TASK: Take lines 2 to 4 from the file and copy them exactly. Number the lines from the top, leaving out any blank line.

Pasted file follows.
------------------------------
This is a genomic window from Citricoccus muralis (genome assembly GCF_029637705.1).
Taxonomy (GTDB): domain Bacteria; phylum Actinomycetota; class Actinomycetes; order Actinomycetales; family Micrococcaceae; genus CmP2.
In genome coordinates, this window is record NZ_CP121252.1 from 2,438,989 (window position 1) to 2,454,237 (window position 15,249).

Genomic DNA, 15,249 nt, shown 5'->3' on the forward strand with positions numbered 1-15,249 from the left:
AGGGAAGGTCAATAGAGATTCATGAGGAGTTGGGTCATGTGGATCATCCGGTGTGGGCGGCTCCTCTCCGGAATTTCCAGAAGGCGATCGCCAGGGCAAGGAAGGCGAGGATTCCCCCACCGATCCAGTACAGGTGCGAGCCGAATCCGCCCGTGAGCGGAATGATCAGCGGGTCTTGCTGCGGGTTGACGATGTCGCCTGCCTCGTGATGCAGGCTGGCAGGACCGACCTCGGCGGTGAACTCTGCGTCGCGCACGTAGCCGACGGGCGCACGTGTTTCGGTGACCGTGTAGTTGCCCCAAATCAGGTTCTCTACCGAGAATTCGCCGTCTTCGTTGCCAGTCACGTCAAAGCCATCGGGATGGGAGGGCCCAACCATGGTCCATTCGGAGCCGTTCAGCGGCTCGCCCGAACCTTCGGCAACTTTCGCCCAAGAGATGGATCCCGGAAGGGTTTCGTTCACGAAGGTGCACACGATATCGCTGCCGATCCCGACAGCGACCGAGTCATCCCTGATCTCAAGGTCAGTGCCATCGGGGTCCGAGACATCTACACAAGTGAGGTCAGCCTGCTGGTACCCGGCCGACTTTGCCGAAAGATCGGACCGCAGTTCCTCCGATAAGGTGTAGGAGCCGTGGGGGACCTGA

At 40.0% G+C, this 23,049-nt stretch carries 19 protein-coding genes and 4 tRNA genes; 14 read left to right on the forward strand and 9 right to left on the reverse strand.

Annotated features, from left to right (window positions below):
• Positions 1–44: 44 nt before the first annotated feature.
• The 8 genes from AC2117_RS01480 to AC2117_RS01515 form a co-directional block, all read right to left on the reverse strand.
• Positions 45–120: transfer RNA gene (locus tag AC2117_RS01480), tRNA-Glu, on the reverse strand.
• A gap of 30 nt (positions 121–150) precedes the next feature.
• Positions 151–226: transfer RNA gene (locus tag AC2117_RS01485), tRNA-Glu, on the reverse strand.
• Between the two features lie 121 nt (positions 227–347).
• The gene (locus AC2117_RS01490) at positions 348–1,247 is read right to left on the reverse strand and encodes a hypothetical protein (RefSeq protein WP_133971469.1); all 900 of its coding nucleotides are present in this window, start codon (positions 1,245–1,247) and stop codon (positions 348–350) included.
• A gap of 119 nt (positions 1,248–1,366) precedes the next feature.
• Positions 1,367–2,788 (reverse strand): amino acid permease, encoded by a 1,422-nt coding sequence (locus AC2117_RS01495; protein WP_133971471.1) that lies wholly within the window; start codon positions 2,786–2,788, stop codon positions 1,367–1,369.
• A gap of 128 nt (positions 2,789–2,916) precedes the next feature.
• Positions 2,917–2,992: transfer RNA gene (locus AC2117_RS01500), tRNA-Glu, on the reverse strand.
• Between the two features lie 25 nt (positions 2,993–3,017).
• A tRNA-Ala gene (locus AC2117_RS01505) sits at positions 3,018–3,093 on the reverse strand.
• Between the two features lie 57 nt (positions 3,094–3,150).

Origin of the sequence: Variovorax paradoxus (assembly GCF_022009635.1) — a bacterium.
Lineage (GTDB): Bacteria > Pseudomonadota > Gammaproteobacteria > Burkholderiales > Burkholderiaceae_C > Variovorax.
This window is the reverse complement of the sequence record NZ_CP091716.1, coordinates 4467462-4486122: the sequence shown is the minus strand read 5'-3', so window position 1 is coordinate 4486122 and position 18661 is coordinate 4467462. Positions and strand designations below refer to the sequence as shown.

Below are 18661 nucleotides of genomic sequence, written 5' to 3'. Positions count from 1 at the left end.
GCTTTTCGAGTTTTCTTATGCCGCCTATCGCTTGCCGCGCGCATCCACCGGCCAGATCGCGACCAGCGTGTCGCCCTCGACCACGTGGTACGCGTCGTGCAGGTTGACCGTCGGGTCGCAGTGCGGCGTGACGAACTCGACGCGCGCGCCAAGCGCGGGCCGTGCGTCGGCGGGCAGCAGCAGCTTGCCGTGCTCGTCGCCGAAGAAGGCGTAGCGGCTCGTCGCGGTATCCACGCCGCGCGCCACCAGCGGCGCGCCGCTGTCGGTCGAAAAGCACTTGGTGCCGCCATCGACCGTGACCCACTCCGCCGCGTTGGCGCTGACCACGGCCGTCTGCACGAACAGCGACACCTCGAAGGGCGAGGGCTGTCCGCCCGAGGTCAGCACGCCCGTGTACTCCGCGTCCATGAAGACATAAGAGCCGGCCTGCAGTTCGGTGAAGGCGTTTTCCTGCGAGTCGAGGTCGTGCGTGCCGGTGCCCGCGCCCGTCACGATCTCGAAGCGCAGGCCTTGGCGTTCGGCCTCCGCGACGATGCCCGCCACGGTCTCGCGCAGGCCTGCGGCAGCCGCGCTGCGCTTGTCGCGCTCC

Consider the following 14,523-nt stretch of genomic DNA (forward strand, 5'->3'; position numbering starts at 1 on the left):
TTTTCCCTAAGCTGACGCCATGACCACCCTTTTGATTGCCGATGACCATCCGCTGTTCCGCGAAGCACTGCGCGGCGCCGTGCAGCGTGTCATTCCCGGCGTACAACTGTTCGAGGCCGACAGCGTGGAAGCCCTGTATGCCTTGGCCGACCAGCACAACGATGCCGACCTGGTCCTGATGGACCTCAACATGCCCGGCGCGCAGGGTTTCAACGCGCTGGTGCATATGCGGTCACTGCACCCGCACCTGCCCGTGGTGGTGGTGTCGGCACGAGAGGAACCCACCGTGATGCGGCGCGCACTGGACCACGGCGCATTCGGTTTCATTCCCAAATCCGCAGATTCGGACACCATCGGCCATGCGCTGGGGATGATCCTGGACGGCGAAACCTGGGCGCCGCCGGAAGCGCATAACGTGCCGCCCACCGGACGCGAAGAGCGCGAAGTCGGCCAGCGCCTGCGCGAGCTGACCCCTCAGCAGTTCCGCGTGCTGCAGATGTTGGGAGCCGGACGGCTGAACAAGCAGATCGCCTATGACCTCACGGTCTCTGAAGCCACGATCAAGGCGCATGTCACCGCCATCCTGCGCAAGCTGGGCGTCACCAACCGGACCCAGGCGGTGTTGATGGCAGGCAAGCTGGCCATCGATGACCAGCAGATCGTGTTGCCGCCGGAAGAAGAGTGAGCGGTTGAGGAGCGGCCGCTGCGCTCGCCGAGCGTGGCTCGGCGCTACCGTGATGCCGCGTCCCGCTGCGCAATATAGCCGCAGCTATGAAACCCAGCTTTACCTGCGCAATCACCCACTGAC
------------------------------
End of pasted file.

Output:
Taxonomy (GTDB): domain Bacteria; phylum Actinomycetota; class Actinomycetes; order Actinomycetales; family Micrococcaceae; genus CmP2.
In genome coordinates, this window is record NZ_CP121252.1 from 2,438,989 (window position 1) to 2,454,237 (window position 15,249).

Genomic DNA, 15,249 nt, shown 5'->3' on the forward strand with positions numbered 1-15,249 from the left: